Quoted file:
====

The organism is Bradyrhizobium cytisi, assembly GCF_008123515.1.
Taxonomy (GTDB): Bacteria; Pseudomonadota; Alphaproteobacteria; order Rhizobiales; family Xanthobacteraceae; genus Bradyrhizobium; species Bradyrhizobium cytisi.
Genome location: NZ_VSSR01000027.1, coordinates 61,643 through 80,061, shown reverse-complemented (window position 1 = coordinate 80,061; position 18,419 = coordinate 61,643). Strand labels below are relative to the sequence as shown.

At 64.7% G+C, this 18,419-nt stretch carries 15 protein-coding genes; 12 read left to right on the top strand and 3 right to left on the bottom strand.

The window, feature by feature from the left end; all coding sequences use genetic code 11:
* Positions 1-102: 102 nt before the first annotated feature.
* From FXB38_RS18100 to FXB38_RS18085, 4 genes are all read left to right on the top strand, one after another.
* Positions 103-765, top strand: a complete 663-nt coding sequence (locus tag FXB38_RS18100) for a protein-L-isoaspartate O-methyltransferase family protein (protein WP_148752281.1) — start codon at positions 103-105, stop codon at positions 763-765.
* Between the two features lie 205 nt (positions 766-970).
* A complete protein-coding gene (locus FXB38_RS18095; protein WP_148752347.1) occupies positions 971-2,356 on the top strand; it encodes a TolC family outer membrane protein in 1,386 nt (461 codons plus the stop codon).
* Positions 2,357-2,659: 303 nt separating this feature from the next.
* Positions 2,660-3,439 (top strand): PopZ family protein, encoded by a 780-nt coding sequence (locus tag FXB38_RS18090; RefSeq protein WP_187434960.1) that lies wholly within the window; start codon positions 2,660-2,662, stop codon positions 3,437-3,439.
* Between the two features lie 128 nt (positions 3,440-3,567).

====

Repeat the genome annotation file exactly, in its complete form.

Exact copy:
The organism is Bradyrhizobium cytisi, assembly GCF_008123515.1.
Taxonomy (GTDB): Bacteria; Pseudomonadota; Alphaproteobacteria; order Rhizobiales; family Xanthobacteraceae; genus Bradyrhizobium; species Bradyrhizobium cytisi.
Genome location: NZ_VSSR01000027.1, coordinates 61,643 through 80,061, shown reverse-complemented (window position 1 = coordinate 80,061; position 18,419 = coordinate 61,643). Strand labels below are relative to the sequence as shown.

At 64.7% G+C, this 18,419-nt stretch carries 15 protein-coding genes; 12 read left to right on the top strand and 3 right to left on the bottom strand.

The window, feature by feature from the left end; all coding sequences use genetic code 11:
* Positions 1-102: 102 nt before the first annotated feature.
* From FXB38_RS18100 to FXB38_RS18085, 4 genes are all read left to right on the top strand, one after another.
* Positions 103-765, top strand: a complete 663-nt coding sequence (locus tag FXB38_RS18100) for a protein-L-isoaspartate O-methyltransferase family protein (protein WP_148752281.1) — start codon at positions 103-105, stop codon at positions 763-765.
* Between the two features lie 205 nt (positions 766-970).
* A complete protein-coding gene (locus FXB38_RS18095; protein WP_148752347.1) occupies positions 971-2,356 on the top strand; it encodes a TolC family outer membrane protein in 1,386 nt (461 codons plus the stop codon).
* Positions 2,357-2,659: 303 nt separating this feature from the next.
* Positions 2,660-3,439 (top strand): PopZ family protein, encoded by a 780-nt coding sequence (locus tag FXB38_RS18090; RefSeq protein WP_187434960.1) that lies wholly within the window; start codon positions 2,660-2,662, stop codon positions 3,437-3,439.
* Between the two features lie 128 nt (positions 3,440-3,567).